Back to college – the other side

I recently got invited to my institute to attend the new batch’s induction program and share my experiences of the institute and industry with them.

Realizing I was the only alumni invited when I reached there, I was a bit scared (and thrilled). However, it turned out fine and I was well greeted by my teachers and the current students and was made to sit in the fine company of our Principal Director, the Head Of Dept and the university’s Computer Science dept’s Head of Dept aka NSG (apparantly they also invited this guy who I never made peace during any of my practicals) on the front row couch (Yea… I made it to THE couch).

The whole thing started and NSG started off a presentation on the future of IT to give the new kids something to look forward to, which went on for over an hour (or so it seemed) and I cant think of a IT jargon that he might have missed out on. End of session was followed by a whole lot of confused faces across the hall instead of an appreciation for such learning experience which it was supposed to be (BUT it wasnt for most of us). This was followed by a few other sessions of motivational and publicity speeches (and some nice snacks from the canteen) by some of the other guests.

During this, one of my teachers started a conversation with me how the new batches were different from the our initial batches of the institute and she was of the strong view that the breed of new generation was solely responsible for the whole phenomenon as they were more resistent to teacher-student personal relations and were using classrooms for just getting pointers to the subject which they can later search for on the internet and the brainstorming inside the classroom was… say out of fashion. She also mentioned they bunked a lot less classes they we used to (poor chaps, missing out on all the fun). While talking more about this, I realized how the headcount in the institute has gone from 250 to 2500 and how the utilization of teachers per day has gone from 2 – 3 hrs a day to 5 hours a day. Which means the time for a teacher to interact with a student has gone down considerably. Also, due the no. of students shooting up like this, I guess the personal touch would have been lost as well. Not to mention the students now have more resources to their disposal with everything on the internet accessible whenever and wherever they want. But I still wasnt able to understand how the bunking could possibly get reduced.. I mean thats just plain simple human nature, aint it? We had all kinds of fines and punishments which could never prevent us from doing it, not to mention the passing the Power Of Attorney to another mate to sign in for me in a class. I guess thats just a change in generation.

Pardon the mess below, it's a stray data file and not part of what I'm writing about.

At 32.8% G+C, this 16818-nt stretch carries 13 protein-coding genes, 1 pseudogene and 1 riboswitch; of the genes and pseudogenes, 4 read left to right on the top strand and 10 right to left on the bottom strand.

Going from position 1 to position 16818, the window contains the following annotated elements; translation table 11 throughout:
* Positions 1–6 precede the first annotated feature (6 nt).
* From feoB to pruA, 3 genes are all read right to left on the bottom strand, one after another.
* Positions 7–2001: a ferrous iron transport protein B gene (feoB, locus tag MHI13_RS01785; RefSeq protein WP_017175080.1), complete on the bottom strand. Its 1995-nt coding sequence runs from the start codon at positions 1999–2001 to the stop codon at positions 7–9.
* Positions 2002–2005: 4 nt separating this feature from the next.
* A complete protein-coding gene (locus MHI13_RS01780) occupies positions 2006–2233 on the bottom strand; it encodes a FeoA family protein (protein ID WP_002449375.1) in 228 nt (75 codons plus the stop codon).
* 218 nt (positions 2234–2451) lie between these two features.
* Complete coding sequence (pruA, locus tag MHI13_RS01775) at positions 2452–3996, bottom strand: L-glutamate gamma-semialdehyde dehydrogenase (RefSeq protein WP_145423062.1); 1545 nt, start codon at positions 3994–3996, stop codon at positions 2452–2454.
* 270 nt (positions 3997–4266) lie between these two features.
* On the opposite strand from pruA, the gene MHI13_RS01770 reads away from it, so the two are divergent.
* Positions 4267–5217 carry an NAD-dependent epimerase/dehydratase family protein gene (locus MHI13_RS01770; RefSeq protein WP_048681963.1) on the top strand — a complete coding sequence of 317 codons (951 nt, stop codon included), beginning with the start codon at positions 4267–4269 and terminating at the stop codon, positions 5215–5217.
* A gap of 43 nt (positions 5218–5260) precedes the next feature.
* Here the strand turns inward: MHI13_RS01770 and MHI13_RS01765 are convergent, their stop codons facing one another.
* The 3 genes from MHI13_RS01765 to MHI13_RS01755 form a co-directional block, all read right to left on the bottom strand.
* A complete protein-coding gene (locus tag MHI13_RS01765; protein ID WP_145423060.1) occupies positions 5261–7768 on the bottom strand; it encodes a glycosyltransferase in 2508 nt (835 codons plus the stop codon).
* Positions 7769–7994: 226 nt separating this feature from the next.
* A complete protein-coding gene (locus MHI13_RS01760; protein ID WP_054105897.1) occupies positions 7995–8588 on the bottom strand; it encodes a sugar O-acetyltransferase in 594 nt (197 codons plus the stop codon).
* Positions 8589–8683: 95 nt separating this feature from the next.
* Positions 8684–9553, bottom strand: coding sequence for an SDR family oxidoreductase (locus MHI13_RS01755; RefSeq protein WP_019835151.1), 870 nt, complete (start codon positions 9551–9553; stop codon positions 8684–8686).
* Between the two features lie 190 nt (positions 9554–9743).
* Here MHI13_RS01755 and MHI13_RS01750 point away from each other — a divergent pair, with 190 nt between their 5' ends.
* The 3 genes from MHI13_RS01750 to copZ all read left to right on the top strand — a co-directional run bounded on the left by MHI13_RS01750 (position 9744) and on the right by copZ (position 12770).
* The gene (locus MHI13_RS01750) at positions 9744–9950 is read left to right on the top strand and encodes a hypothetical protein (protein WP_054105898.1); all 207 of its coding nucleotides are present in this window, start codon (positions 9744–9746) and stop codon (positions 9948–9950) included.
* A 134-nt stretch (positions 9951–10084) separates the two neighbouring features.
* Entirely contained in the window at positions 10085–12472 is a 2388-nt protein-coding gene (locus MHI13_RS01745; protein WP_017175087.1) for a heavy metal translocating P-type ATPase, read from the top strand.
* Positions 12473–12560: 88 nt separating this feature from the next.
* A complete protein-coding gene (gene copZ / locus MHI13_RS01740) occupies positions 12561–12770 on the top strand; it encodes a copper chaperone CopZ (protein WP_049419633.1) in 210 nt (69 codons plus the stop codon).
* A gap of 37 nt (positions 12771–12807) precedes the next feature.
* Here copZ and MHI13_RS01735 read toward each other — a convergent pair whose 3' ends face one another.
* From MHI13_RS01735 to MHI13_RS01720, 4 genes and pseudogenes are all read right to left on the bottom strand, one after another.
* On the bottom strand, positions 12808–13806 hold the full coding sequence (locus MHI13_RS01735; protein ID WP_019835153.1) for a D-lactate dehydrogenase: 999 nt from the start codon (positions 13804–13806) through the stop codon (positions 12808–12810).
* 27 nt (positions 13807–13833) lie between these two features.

I feel the newer generations are less outgoing, less outdoors, less sporty, more geeky and more virtual. Thats added to their being more IN the classes a lot more. The first thing we used to think of when planning to bunk a class was to play in a ground near the institute or to watch a live game. I dont remember BUNKing a class to play a computer game or to chat or to check my emails.

Anyways, I realized how much the teachers miss the old-school teacher-student relationship which was lot more personal and respectful. Would have been the first time when I judged any of my teachers as humans and not teachers – they look totally different, they ARE totally different.

PS – I dont know how many times I would have lost way from where I started on this post, however, I am not going back and editing it 🙂


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